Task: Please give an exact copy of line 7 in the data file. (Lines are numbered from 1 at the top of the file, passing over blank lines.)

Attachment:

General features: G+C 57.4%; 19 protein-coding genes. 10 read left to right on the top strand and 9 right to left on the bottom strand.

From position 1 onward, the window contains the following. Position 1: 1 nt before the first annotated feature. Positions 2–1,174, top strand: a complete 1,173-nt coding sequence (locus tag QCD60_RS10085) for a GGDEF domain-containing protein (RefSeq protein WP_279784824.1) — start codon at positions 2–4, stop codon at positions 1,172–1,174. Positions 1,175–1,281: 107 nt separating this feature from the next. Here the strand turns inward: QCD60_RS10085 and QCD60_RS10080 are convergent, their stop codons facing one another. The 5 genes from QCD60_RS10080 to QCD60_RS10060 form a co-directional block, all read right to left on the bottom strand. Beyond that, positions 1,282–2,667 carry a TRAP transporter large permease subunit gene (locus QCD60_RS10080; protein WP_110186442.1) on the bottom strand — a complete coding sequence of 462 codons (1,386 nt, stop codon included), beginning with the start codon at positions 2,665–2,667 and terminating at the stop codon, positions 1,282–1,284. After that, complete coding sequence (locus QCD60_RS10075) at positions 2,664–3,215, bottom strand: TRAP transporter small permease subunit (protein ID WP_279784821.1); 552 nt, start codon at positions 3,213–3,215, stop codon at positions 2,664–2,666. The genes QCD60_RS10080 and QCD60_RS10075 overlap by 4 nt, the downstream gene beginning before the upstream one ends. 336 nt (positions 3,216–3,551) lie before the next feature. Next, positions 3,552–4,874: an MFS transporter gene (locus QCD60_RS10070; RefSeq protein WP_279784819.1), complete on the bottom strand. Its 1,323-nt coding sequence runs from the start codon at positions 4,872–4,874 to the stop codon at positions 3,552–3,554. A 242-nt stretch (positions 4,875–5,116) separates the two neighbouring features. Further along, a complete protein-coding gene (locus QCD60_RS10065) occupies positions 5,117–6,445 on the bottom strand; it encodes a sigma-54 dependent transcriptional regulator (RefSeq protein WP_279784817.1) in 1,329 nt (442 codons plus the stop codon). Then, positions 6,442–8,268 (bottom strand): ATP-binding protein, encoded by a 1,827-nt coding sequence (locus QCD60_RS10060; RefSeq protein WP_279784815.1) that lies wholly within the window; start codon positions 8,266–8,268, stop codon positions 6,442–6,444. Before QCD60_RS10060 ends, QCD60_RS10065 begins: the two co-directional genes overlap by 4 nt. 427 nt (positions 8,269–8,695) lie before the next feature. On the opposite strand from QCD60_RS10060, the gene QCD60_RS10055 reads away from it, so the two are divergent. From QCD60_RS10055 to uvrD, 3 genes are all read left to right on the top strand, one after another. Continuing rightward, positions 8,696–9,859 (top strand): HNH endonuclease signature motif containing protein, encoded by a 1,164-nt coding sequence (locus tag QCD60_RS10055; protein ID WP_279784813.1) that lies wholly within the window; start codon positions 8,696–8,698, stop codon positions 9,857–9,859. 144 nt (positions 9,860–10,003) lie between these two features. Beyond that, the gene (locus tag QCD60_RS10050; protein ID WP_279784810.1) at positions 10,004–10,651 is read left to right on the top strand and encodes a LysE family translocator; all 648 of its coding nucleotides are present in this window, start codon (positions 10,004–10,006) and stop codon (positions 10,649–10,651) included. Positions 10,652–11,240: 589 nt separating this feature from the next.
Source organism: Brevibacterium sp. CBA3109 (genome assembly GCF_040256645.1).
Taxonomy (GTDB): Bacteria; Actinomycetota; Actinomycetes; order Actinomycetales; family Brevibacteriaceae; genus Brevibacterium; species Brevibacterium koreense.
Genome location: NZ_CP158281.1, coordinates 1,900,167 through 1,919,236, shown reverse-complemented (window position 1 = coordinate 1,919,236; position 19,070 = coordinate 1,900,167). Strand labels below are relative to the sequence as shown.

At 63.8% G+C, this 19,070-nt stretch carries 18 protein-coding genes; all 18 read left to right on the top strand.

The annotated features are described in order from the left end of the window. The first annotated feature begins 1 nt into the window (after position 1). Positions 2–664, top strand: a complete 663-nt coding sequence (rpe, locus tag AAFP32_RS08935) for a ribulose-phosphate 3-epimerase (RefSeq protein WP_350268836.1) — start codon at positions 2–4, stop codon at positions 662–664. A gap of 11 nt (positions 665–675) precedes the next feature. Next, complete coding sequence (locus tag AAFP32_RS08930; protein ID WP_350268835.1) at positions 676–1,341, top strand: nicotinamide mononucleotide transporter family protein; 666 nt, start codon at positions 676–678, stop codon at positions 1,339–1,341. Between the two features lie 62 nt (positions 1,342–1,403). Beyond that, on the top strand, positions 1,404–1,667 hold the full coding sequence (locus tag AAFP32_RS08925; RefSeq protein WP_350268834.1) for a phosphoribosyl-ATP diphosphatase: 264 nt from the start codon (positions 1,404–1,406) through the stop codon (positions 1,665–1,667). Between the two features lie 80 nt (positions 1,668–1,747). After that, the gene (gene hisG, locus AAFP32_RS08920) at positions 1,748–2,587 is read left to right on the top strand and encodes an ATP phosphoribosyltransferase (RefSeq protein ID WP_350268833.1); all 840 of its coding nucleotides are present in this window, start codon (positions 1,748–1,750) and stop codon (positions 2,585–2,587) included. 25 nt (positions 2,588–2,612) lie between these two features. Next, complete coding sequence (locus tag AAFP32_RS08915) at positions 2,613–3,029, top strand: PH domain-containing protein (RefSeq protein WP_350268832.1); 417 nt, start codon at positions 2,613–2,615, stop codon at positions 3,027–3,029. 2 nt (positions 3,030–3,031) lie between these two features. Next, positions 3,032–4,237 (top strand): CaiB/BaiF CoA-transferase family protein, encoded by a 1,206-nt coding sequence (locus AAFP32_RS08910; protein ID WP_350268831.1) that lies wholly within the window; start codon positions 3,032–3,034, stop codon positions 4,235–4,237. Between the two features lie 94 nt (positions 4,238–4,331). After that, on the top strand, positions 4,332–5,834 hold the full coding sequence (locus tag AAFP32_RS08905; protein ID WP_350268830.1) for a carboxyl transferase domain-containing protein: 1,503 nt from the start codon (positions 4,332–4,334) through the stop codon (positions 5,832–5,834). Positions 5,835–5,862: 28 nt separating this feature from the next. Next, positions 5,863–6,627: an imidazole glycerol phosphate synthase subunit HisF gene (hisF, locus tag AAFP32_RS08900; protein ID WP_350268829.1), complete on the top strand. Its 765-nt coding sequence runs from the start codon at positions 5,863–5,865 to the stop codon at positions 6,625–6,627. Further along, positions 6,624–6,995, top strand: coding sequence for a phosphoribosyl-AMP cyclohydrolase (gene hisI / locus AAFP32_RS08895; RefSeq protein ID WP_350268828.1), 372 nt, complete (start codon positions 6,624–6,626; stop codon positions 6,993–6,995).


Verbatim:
The annotated features are described in order from the left end of the window. The first annotated feature begins 1 nt into the window (after position 1). Positions 2–664, top strand: a complete 663-nt coding sequence (rpe, locus tag AAFP32_RS08935) for a ribulose-phosphate 3-epimerase (RefSeq protein WP_350268836.1) — start codon at positions 2–4, stop codon at positions 662–664. A gap of 11 nt (positions 665–675) precedes the next feature. Next, complete coding sequence (locus tag AAFP32_RS08930; protein ID WP_350268835.1) at positions 676–1,341, top strand: nicotinamide mononucleotide transporter family protein; 666 nt, start codon at positions 676–678, stop codon at positions 1,339–1,341. Between the two features lie 62 nt (positions 1,342–1,403). Beyond that, on the top strand, positions 1,404–1,667 hold the full coding sequence (locus tag AAFP32_RS08925; RefSeq protein WP_350268834.1) for a phosphoribosyl-ATP diphosphatase: 264 nt from the start codon (positions 1,404–1,406) through the stop codon (positions 1,665–1,667). Between the two features lie 80 nt (positions 1,668–1,747). After that, the gene (gene hisG, locus AAFP32_RS08920) at positions 1,748–2,587 is read left to right on the top strand and encodes an ATP phosphoribosyltransferase (RefSeq protein ID WP_350268833.1); all 840 of its coding nucleotides are present in this window, start codon (positions 1,748–1,750) and stop codon (positions 2,585–2,587) included. 25 nt (positions 2,588–2,612) lie between these two features. Next, complete coding sequence (locus tag AAFP32_RS08915) at positions 2,613–3,029, top strand: PH domain-containing protein (RefSeq protein WP_350268832.1); 417 nt, start codon at positions 2,613–2,615, stop codon at positions 3,027–3,029. 2 nt (positions 3,030–3,031) lie between these two features. Next, positions 3,032–4,237 (top strand): CaiB/BaiF CoA-transferase family protein, encoded by a 1,206-nt coding sequence (locus AAFP32_RS08910; protein ID WP_350268831.1) that lies wholly within the window; start codon positions 3,032–3,034, stop codon positions 4,235–4,237. Between the two features lie 94 nt (positions 4,238–4,331). After that, on the top strand, positions 4,332–5,834 hold the full coding sequence (locus tag AAFP32_RS08905; protein ID WP_350268830.1) for a carboxyl transferase domain-containing protein: 1,503 nt from the start codon (positions 4,332–4,334) through the stop codon (positions 5,832–5,834). Positions 5,835–5,862: 28 nt separating this feature from the next. Next, positions 5,863–6,627: an imidazole glycerol phosphate synthase subunit HisF gene (hisF, locus tag AAFP32_RS08900; protein ID WP_350268829.1), complete on the top strand. Its 765-nt coding sequence runs from the start codon at positions 5,863–5,865 to the stop codon at positions 6,625–6,627. Further along, positions 6,624–6,995, top strand: coding sequence for a phosphoribosyl-AMP cyclohydrolase (gene hisI / locus AAFP32_RS08895; RefSeq protein ID WP_350268828.1), 372 nt, complete (start codon positions 6,624–6,626; stop codon positions 6,993–6,995).